feelings, and as young democracies struggle to build their nations, it's easy for militants to move in and whip up a fury over any pretext.
Protesters carry posters and a flag with Arabic that reads "No God but Allah, and Mohammed is his prophet," and chant anti US slogans during a peaceful demonstration in front of the US embassy in Doha, Qatar, as part of widespread anger across the Muslim world about a film ridiculing Islam's Prophet Muhammad. (AP Photo/Osama Faisal)
At least 15 people have died, including four American diplomatic staff, in four days of protests against an amateur anti-Islam film made in the United States which have ripped across Egypt, Libya, Sudan, Tunisia and Yemen.
And analysts fear that without a more robust stand by US President Barack Obama -- who is deeply focused on his campaign for re-election in the November 6 elections -- the situation will just worsen.
"There is a deep-seated mistrust I'm afraid which has developed and an anti-Americanism, egged on by the way by friends and foes in the region for a number of decades," Salman Shaikh, director of the Brookings Doha Center, told AFP.
Lingering anger over the 2003 invasion of Iraq, ordered by Obama's predecessor president George W. Bush, and a failure to advance the Arab-Israeli peace process are among the issues which rankle most.
"It was a pretty flawed attempt at peace-making, I would say one of the more amateurish I've seen," Shaikh said of American efforts to rekindle the peace talks with the Palestinians now moribund for two years. "And now they've backed off completely."
If the US wants "quick changes in perception in the Arab world -- it may not of course help them vis-a-vis Israel -- I still maintain a game-changer for them would be a more consistent line on the Arab-Israeli issue," he said.
A greater, more coordinated effort also needed to be made to help those fledgling democracies emerging out of the Arab Spring, in much the same way that the United States rallied around Europe after World War II.
"People are lamenting that there just hasn't been strong enough US leadership, and a clear path. It's more reactive and sometimes confused," Shaikh said, adding the US needed also to play a greater role in Syria.
"There's a sense that... what is being called the pivot from the Middle East to Asia has actually just been a question of turning our back on these countries and running on auto-pilot," agreed Danielle Pletka from the American Enterprise Institute (AEI) during a seminar on Friday.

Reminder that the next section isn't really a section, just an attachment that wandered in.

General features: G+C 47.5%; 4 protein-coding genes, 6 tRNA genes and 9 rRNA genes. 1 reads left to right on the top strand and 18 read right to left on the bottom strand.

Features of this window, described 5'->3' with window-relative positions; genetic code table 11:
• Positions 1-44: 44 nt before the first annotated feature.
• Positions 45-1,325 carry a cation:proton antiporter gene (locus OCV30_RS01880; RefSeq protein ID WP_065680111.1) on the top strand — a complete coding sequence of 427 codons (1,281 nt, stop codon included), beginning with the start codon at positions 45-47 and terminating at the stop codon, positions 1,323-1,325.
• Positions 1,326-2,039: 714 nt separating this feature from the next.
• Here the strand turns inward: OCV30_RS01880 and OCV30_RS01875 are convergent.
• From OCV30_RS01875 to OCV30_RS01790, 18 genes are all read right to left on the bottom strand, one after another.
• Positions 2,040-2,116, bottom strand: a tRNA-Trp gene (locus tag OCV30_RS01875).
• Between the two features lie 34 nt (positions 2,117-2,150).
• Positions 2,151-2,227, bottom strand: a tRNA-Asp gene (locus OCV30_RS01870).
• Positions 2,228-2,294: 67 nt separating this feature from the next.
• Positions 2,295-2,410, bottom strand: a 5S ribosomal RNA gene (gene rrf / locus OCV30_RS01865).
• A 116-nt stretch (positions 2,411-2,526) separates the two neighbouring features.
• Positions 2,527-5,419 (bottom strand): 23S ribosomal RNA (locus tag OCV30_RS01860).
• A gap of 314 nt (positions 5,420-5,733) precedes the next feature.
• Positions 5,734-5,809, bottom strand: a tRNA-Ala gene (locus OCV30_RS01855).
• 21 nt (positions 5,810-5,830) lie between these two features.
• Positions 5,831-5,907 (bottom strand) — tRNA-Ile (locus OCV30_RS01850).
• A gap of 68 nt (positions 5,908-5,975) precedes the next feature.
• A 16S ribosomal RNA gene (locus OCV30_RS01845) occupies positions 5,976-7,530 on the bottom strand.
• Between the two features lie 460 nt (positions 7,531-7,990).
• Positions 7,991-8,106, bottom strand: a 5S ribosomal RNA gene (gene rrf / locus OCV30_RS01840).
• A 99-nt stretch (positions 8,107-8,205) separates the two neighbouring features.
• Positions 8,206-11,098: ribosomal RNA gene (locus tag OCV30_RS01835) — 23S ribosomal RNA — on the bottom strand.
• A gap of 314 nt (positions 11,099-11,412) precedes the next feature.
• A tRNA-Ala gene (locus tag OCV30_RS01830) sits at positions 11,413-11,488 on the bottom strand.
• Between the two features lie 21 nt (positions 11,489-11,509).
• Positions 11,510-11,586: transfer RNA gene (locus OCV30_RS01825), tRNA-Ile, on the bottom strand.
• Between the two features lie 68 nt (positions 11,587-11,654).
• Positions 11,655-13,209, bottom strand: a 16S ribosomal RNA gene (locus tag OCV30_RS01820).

The emerging new order meant the United States now had to reevaluate and rethink how best to use all its tools to engage in the region.
"The biggest challenge I think... is a different way of doing business in the Middle East that doesn't say that 'This is our guy, and these guys are going to implement our vision," added Brian Katulis, expert with the Center for American Progress. "We need a systemic approach to help these societies develop democracies and economies that function because the system's broken quite clearly."
A firmer US response is all the more urgent as the chaotic birth pangs of new nations wrestling with high unemployment, economic hardship and decades of mismanagement create a perfect breeding ground for extremism.
"The overthrow of authoritarian regimes... unleashed violent anti-American forces that the previous governments had largely kept in check," said Haim Malka, deputy director of the Middle East Program at the Center for Strategic and International Studies (CSIS).
Egyptian mobs are even being encouraged "to vent their ire and wrath against the American bogeyman so they are not focused on the injustices that are taking place, on the incredible graft and corruption, on unemployment," Hisham Melhem, Washington bureau chief for Al-Arabiya News Channel, told the AEI seminar.
It was also incumbent on the new governments to play their part in restoring order and protecting diplomatic missions.
"In the wake of political upheaval, governments are less capable and willing to rein in militant forces that pose a threat to US interests and to their own societies," Malka said in a statement.
"We also have to remember that the region still finds America's 'unconditional' support for Israel difficult to accept and cannot forget that the recently deposed autocrats were supported by the United States and Europe for the past 30 years," added Azzedine Layachi, a Middle East expert at St John's University, New York.